Friday, 19 August 2011

Jaws Evolved With The Reorganisation Of The Brain And Sensory Organs

Reorganisation of the brain and sensory organs could be the key to vertebrate success according to a paper published by an international team of researchers. The study claims to have solved a scientific riddle by studying the skulls of primitive, jawless fish known as the galeaspids. Instead of breaking up the fossils and physically looking at the remains under a microscope, the team used a machine known as a synchotron. The synchotron in question is the largest in the world.
A computer model of the sychotron at Switzerland.
The offshoots are the individual  'microscope' moduals

Based in Switzerland, it is a vast particle accelerator that fires high energy electrons round a circuit. When they approach the speed of light, they have enough energy to penetrate solid rock. The machine can be used to x-ray fossils without damaging them in any way and build up a three dimensional, manipulable model. Palaeontologists and physicists from the University of Bristol (UK), the Institute of Vertebrate Palaeontology and Palaeoanthropology (China), the Museum National D'Histoire (France) and the Paul Scherrer Institut (Switzerland) have collaborated to study the galeaspid fossils and vertebrate evolution.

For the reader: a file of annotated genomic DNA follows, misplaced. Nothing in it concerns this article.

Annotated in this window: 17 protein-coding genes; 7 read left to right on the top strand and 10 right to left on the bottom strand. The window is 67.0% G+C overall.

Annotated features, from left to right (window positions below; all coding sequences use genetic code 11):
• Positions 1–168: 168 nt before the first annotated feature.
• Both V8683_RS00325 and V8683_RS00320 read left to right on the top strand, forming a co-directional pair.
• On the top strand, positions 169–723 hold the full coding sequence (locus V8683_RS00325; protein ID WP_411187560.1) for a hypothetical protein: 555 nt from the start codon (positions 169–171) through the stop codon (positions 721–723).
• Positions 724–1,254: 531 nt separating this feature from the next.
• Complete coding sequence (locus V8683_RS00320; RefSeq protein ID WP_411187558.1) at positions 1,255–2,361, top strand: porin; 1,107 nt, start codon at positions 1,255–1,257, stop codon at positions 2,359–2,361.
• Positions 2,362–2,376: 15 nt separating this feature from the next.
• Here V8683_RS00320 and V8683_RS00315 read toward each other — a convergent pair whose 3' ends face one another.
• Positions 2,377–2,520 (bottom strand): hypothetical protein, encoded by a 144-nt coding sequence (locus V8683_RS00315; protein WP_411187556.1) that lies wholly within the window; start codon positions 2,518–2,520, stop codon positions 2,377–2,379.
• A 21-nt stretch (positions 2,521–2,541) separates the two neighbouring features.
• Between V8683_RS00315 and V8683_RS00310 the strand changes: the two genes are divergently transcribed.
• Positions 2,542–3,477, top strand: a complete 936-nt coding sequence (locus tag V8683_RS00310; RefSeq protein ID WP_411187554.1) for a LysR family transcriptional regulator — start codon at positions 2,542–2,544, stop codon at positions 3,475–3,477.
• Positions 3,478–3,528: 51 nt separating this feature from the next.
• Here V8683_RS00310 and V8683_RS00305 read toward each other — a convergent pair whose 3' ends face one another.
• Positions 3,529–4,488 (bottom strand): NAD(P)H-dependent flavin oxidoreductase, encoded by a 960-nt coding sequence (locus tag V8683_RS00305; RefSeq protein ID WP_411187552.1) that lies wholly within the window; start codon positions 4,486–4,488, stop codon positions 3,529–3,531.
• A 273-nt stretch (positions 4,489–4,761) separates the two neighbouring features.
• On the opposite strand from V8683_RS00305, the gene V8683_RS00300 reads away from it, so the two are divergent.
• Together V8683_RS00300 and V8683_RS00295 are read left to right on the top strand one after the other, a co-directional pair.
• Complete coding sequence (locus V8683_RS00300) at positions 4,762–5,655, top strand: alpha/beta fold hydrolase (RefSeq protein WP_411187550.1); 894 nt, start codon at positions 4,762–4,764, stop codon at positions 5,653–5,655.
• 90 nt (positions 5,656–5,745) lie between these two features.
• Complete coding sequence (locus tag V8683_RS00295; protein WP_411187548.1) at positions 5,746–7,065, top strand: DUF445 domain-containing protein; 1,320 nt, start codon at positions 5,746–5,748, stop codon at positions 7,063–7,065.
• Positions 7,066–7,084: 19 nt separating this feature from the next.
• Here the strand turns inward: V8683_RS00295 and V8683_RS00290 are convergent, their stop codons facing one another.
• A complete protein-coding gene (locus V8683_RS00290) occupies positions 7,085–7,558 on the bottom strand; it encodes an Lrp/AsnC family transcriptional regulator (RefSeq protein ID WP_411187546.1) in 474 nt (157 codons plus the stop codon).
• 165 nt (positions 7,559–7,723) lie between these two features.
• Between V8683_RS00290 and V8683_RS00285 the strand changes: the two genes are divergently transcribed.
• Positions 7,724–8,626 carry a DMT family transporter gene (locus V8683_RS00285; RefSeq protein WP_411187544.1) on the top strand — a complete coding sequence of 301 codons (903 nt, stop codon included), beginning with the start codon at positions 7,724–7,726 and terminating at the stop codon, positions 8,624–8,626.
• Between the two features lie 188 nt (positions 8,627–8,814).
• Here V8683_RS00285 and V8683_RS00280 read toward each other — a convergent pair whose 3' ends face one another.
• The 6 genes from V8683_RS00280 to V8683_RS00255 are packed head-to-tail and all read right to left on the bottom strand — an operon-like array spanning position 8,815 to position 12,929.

An artist's rendition of a galeaspid and the
structure of its brain and sensory organs
The team leader, Gai Zhi-Kun, said 'we were able to see the paths of all the veins, nerves and arteries that plumbed the brain of these amazing fossils. They had brains much like living sharks, but no jaws.' The origin of teeth and jaws is believed to be one of the biggest steps in evolution. The fossils date from the time just before the evolution of those body parts. This has led the team to believe that the structure of the brain and sensory organs were rearranged just before jaws and teeth evolved in vertebrates.

In the embryology of living vertebrates, jaws develop from stem cells that migrate from the hindbrain and down between the developing nostrils. This cannot happen in living jawless vertebrates as there is a single nasal organ that gets in the way. All vertebrates were originally jawless and therefore they could not have evolved jaws unless the structure of the brain and sensory organs changed. Professor Min Zhu stated that 'this is the first real evidence for the steps that led to the evolutionary origin of jawed vertebrates and the fossil provides this with rock solid proof.'